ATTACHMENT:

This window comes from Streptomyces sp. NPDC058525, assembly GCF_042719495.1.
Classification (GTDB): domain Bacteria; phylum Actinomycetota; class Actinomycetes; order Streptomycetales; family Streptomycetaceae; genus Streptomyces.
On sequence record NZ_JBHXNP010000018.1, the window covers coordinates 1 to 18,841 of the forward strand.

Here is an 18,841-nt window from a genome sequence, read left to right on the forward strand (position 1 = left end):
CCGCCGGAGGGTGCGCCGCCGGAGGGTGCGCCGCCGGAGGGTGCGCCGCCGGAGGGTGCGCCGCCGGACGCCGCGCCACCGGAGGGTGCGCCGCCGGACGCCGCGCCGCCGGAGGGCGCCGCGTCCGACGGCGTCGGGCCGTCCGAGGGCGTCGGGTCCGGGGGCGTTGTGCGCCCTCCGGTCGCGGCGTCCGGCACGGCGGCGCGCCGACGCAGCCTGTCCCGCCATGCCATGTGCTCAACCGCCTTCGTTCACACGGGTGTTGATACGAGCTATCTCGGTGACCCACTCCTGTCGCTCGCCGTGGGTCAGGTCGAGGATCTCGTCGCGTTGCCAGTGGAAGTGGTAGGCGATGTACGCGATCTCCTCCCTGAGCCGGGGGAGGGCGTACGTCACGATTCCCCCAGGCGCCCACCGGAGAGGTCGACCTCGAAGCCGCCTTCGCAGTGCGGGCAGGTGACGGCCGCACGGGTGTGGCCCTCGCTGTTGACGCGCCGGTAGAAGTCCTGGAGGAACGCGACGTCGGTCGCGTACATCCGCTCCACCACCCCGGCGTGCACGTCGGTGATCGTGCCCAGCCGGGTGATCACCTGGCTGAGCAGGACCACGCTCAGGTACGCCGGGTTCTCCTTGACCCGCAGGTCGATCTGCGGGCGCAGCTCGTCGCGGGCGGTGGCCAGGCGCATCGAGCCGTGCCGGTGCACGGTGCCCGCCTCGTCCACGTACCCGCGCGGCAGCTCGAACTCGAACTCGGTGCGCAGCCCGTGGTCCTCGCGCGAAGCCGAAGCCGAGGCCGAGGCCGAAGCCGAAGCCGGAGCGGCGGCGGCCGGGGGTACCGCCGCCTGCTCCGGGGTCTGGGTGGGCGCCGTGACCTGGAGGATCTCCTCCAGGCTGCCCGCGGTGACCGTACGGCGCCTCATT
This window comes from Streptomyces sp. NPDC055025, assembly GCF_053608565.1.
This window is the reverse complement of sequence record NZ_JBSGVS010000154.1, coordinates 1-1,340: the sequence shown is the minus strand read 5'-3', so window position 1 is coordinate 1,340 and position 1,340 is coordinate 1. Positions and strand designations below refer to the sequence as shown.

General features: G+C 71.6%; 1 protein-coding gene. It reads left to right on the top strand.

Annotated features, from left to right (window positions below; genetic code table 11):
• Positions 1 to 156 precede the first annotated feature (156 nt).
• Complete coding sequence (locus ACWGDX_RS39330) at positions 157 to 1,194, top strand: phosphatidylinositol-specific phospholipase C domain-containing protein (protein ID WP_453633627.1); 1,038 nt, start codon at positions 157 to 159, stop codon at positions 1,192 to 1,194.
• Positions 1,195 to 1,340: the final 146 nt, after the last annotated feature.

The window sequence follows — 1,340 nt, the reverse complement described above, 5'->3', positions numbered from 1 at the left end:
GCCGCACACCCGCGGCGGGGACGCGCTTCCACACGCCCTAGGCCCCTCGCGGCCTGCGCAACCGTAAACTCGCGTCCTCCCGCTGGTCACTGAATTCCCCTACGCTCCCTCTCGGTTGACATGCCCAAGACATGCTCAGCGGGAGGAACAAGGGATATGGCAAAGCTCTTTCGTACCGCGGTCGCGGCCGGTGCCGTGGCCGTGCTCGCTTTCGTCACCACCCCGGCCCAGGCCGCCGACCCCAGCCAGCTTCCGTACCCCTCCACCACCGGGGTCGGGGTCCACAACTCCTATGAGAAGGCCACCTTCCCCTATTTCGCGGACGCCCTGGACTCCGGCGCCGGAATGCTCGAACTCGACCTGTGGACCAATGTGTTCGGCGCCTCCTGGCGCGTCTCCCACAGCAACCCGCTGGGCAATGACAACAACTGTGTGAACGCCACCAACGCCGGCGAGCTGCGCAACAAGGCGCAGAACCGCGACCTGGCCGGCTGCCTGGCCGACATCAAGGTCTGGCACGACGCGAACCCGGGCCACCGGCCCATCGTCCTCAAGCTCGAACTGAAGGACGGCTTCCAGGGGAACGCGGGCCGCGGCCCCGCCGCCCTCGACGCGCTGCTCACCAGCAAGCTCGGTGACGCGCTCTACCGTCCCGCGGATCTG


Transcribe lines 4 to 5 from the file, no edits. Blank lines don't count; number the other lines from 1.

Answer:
Here is an 18,841-nt window from a genome sequence, read left to right on the forward strand (position 1 = left end):
CCGCCGGAGGGTGCGCCGCCGGAGGGTGCGCCGCCGGAGGGTGCGCCGCCGGAGGGTGCGCCGCCGGACGCCGCGCCACCGGAGGGTGCGCCGCCGGACGCCGCGCCGCCGGAGGGCGCCGCGTCCGACGGCGTCGGGCCGTCCGAGGGCGTCGGGTCCGGGGGCGTTGTGCGCCCTCCGGTCGCGGCGTCCGGCACGGCGGCGCGCCGACGCAGCCTGTCCCGCCATGCCATGTGCTCAACCGCCTTCGTTCACACGGGTGTTGATACGAGCTATCTCGGTGACCCACTCCTGTCGCTCGCCGTGGGTCAGGTCGAGGATCTCGTCGCGTTGCCAGTGGAAGTGGTAGGCGATGTACGCGATCTCCTCCCTGAGCCGGGGGAGGGCGTACGTCACGATTCCCCCAGGCGCCCACCGGAGAGGTCGACCTCGAAGCCGCCTTCGCAGTGCGGGCAGGTGACGGCCGCACGGGTGTGGCCCTCGCTGTTGACGCGCCGGTAGAAGTCCTGGAGGAACGCGACGTCGGTCGCGTACATCCGCTCCACCACCCCGGCGTGCACGTCGGTGATCGTGCCCAGCCGGGTGATCACCTGGCTGAGCAGGACCACGCTCAGGTACGCCGGGTTCTCCTTGACCCGCAGGTCGATCTGCGGGCGCAGCTCGTCGCGGGCGGTGGCCAGGCGCATCGAGCCGTGCCGGTGCACGGTGCCCGCCTCGTCCACGTACCCGCGCGGCAGCTCGAACTCGAACTCGGTGCGCAGCCCGTGGTCCTCGCGCGAAGCCGAAGCCGAGGCCGAGGCCGAAGCCGAAGCCGGAGCGGCGGCGGCCGGGGGTACCGCCGCCTGCTCCGGGGTCTGGGTGGGCGCCGTGACCTGGAGGATCTCCTCCAGGCTGCCCGCGGTGACCGTACGGCGCCTCATT